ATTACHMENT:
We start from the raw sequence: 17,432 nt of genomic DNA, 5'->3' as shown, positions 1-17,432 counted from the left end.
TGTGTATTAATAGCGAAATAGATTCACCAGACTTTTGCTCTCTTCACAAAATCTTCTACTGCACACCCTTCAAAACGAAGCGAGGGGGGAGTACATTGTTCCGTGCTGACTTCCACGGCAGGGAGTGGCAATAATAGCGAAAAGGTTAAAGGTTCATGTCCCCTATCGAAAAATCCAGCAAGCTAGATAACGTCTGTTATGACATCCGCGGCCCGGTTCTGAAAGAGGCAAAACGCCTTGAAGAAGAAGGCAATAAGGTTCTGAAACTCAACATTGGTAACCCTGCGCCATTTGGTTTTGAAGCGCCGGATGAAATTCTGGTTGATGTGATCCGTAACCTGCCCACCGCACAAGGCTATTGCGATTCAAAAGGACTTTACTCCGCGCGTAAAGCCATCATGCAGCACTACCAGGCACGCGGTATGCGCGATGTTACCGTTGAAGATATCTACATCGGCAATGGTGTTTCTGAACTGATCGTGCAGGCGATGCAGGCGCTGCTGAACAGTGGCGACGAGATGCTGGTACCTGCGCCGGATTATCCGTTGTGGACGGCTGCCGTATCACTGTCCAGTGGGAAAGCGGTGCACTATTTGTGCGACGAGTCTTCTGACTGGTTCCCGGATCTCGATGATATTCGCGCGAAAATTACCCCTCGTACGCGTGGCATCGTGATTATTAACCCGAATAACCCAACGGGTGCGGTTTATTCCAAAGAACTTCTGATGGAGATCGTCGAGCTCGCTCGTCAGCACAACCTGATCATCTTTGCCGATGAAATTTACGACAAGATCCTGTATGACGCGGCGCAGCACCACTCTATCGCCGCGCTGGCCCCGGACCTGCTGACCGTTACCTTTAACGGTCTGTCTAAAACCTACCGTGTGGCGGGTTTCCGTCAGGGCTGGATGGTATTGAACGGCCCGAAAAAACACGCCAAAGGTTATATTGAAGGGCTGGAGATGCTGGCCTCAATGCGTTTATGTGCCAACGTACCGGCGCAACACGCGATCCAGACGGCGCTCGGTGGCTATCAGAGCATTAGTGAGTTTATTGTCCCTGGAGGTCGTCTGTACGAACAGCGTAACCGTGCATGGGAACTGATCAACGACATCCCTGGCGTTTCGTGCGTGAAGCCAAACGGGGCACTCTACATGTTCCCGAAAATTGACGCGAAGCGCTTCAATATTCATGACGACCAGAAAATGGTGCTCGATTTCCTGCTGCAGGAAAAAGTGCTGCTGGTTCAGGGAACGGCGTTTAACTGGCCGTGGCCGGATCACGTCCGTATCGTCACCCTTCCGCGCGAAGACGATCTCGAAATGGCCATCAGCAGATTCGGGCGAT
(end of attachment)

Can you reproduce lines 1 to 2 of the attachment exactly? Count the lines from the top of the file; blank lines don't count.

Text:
We start from the raw sequence: 17,432 nt of genomic DNA, 5'->3' as shown, positions 1-17,432 counted from the left end.
TGTGTATTAATAGCGAAATAGATTCACCAGACTTTTGCTCTCTTCACAAAATCTTCTACTGCACACCCTTCAAAACGAAGCGAGGGGGGAGTACATTGTTCCGTGCTGACTTCCACGGCAGGGAGTGGCAATAATAGCGAAAAGGTTAAAGGTTCATGTCCCCTATCGAAAAATCCAGCAAGCTAGATAACGTCTGTTATGACATCCGCGGCCCGGTTCTGAAAGAGGCAAAACGCCTTGAAGAAGAAGGCAATAAGGTTCTGAAACTCAACATTGGTAACCCTGCGCCATTTGGTTTTGAAGCGCCGGATGAAATTCTGGTTGATGTGATCCGTAACCTGCCCACCGCACAAGGCTATTGCGATTCAAAAGGACTTTACTCCGCGCGTAAAGCCATCATGCAGCACTACCAGGCACGCGGTATGCGCGATGTTACCGTTGAAGATATCTACATCGGCAATGGTGTTTCTGAACTGATCGTGCAGGCGATGCAGGCGCTGCTGAACAGTGGCGACGAGATGCTGGTACCTGCGCCGGATTATCCGTTGTGGACGGCTGCCGTATCACTGTCCAGTGGGAAAGCGGTGCACTATTTGTGCGACGAGTCTTCTGACTGGTTCCCGGATCTCGATGATATTCGCGCGAAAATTACCCCTCGTACGCGTGGCATCGTGATTATTAACCCGAATAACCCAACGGGTGCGGTTTATTCCAAAGAACTTCTGATGGAGATCGTCGAGCTCGCTCGTCAGCACAACCTGATCATCTTTGCCGATGAAATTTACGACAAGATCCTGTATGACGCGGCGCAGCACCACTCTATCGCCGCGCTGGCCCCGGACCTGCTGACCGTTACCTTTAACGGTCTGTCTAAAACCTACCGTGTGGCGGGTTTCCGTCAGGGCTGGATGGTATTGAACGGCCCGAAAAAACACGCCAAAGGTTATATTGAAGGGCTGGAGATGCTGGCCTCAATGCGTTTATGTGCCAACGTACCGGCGCAACACGCGATCCAGACGGCGCTCGGTGGCTATCAGAGCATTAGTGAGTTTATTGTCCCTGGAGGTCGTCTGTACGAACAGCGTAACCGTGCATGGGAACTGATCAACGACATCCCTGGCGTTTCGTGCGTGAAGCCAAACGGGGCACTCTACATGTTCCCGAAAATTGACGCGAAGCGCTTCAATATTCATGACGACCAGAAAATGGTGCTCGATTTCCTGCTGCAGGAAAAAGTGCTGCTGGTTCAGGGAACGGCGTTTAACTGGCCGTGGCCGGATCACGTCCGTATCGTCACCCTTCCGCGCGAAGACGATCTCGAAATGGCCATCAGCAGATTCGGGCGAT